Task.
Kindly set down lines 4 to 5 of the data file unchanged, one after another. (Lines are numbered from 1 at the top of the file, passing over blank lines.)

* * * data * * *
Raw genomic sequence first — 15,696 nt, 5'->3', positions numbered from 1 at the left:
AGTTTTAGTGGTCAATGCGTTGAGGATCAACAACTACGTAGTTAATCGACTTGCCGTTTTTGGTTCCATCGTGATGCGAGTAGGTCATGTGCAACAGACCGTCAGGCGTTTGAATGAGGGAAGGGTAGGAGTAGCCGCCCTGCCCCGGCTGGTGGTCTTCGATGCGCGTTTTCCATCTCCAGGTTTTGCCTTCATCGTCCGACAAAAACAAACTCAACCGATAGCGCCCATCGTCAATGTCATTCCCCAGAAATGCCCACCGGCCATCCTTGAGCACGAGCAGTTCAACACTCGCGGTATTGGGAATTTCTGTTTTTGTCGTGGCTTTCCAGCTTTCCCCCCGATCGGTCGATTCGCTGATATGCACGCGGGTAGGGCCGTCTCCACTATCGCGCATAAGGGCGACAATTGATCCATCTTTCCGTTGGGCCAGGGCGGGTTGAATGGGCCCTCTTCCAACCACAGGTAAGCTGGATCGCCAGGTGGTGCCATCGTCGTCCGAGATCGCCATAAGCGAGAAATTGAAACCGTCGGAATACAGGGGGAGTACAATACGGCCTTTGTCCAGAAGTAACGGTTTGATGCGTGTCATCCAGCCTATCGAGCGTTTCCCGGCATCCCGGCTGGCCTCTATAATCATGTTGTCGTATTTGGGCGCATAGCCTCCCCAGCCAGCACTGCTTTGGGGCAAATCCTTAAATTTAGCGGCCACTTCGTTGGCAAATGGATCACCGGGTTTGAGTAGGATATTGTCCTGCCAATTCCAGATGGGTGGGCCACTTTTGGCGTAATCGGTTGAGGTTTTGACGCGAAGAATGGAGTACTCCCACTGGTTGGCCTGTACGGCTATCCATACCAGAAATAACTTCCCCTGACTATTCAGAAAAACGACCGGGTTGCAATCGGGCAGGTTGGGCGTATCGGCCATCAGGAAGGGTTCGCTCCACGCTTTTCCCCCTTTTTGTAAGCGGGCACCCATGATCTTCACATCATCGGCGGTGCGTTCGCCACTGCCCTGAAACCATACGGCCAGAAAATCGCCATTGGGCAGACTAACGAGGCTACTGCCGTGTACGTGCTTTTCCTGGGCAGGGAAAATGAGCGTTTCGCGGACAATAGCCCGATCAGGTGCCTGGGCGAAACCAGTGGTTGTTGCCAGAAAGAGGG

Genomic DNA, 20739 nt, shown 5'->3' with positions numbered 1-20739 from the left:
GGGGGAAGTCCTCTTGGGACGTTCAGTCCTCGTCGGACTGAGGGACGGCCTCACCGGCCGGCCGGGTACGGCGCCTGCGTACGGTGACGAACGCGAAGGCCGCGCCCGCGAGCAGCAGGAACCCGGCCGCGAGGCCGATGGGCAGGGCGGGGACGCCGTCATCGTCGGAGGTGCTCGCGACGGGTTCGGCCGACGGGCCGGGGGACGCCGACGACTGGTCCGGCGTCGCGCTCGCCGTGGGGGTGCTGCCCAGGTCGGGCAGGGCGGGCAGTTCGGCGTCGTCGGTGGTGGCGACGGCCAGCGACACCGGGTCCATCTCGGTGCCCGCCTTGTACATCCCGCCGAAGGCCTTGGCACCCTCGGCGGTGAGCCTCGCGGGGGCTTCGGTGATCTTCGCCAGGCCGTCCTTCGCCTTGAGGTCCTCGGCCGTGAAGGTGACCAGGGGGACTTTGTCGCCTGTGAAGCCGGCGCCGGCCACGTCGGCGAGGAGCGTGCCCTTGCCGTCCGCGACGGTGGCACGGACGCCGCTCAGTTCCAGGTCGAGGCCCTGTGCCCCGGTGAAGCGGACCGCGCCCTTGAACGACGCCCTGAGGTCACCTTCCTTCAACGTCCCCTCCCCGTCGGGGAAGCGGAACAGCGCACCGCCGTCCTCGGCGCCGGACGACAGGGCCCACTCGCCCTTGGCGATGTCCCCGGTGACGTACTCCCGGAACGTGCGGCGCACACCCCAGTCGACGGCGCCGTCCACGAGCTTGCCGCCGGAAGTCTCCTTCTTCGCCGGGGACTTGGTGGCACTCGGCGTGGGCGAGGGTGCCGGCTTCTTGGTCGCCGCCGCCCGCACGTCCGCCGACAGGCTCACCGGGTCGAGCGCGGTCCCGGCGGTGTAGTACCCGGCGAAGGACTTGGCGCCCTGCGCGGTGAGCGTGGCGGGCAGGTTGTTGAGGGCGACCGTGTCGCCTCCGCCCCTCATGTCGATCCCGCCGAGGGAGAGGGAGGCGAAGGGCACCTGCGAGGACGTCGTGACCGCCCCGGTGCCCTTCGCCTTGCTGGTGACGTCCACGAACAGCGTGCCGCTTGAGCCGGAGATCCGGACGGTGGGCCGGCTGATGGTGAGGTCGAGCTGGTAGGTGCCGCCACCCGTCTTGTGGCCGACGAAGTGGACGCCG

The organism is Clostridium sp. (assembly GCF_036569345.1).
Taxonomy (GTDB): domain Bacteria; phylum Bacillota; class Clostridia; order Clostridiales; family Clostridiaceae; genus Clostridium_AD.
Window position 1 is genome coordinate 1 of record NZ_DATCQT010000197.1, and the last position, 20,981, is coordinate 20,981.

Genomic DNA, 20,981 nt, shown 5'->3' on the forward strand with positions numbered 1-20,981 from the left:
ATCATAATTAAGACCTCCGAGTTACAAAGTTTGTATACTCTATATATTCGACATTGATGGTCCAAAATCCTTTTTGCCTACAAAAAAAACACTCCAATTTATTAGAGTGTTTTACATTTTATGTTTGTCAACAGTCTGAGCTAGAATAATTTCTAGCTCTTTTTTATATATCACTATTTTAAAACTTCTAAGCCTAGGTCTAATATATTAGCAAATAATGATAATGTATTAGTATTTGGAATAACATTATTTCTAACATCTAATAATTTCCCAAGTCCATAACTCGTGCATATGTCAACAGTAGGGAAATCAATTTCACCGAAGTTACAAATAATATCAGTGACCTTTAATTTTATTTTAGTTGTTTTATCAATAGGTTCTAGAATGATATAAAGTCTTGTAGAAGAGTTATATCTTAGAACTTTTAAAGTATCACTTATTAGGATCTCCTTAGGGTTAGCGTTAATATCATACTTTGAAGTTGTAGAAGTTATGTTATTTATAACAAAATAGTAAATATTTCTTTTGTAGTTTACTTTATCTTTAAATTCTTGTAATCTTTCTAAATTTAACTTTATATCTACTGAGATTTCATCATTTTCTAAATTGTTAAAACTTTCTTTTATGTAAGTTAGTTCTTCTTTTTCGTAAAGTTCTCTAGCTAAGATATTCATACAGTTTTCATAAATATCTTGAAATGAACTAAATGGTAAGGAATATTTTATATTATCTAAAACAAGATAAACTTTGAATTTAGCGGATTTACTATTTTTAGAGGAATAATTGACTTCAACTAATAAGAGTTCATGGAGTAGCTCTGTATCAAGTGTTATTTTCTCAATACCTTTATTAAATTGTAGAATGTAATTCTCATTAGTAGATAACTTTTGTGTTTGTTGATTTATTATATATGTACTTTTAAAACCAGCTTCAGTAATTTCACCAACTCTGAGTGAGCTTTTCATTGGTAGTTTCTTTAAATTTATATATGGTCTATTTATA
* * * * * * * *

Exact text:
GGGGGAAGTCCTCTTGGGACGTTCAGTCCTCGTCGGACTGAGGGACGGCCTCACCGGCCGGCCGGGTACGGCGCCTGCGTACGGTGACGAACGCGAAGGCCGCGCCCGCGAGCAGCAGGAACCCGGCCGCGAGGCCGATGGGCAGGGCGGGGACGCCGTCATCGTCGGAGGTGCTCGCGACGGGTTCGGCCGACGGGCCGGGGGACGCCGACGACTGGTCCGGCGTCGCGCTCGCCGTGGGGGTGCTGCCCAGGTCGGGCAGGGCGGGCAGTTCGGCGTCGTCGGTGGTGGCGACGGCCAGCGACACCGGGTCCATCTCGGTGCCCGCCTTGTACATCCCGCCGAAGGCCTTGGCACCCTCGGCGGTGAGCCTCGCGGGGGCTTCGGTGATCTTCGCCAGGCCGTCCTTCGCCTTGAGGTCCTCGGCCGTGAAGGTGACCAGGGGGACTTTGTCGCCTGTGAAGCCGGCGCCGGCCACGTCGGCGAGGAGCGTGCCCTTGCCGTCCGCGACGGTGGCACGGACGCCGCTCAGTTCCAGGTCGAGGCCCTGTGCCCCGGTGAAGCGGACCGCGCCCTTGAACGACGCCCTGAGGTCACCTTCCTTCAACGTCCCCTCCCCGTCGGGGAAGCGGAACAGCGCACCGCCGTCCTCGGCGCCGGACGACAGGGCCCACTCGCCCTTGGCGATGTCCCCGGTGACGTACTCCCGGAACGTGCGGCGCACACCCCAGTCGACGGCGCCGTCCACGAGCTTGCCGCCGGAAGTCTCCTTCTTCGCCGGGGACTTGGTGGCACTCGGCGTGGGCGAGGGTGCCGGCTTCTTGGTCGCCGCCGCCCGCACGTCCGCCGACAGGCTCACCGGGTCGAGCGCGGTCCCGGCGGTGTAGTACCCGGCGAAGGACTTGGCGCCCTGCGCGGTGAGCGTGGCGGGCAGGTTGTTGAGGGCGACCGTGTCGCCTCCGCCCCTCATGTCGATCCCGCCGAGGGAGAGGGAGGCGAAGGGCACCTGCGAGGACGTCGTGACCGCCCCGGTGCCCTTCGCCTTGCTGGTGACGTCCACGAACAGCGTGCCGCTTGAGCCGGAGATCCGGACGGTGGGCCGGCTGATGGTGAGGTCGAGCTGGTAGGTGCCGCCACCCGTCTTGTGGCCGACGAAGTGGACGCCG

The organism is Clostridium sp. (assembly GCF_036569345.1).